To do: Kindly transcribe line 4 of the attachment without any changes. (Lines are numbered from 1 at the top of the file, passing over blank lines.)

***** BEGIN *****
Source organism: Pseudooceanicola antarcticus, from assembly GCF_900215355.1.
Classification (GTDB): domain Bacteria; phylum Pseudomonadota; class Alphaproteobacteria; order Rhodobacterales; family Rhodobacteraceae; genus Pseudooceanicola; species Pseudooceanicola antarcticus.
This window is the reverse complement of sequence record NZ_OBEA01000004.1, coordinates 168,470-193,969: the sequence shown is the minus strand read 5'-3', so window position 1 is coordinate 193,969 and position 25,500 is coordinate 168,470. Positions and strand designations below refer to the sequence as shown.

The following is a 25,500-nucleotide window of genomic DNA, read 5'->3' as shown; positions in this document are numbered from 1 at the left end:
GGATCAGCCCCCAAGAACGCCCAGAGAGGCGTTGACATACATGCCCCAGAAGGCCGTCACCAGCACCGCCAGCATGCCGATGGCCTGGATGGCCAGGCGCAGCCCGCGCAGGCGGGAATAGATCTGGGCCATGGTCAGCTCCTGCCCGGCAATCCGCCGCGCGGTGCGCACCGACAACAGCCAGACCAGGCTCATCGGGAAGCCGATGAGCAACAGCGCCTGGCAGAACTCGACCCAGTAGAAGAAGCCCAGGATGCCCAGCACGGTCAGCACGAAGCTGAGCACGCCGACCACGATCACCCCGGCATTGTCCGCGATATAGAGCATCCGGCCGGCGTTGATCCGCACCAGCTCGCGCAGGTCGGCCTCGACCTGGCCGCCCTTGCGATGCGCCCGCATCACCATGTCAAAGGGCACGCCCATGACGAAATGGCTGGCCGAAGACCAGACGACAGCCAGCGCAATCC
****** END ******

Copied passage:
The following is a 25,500-nucleotide window of genomic DNA, read 5'->3' as shown; positions in this document are numbered from 1 at the left end: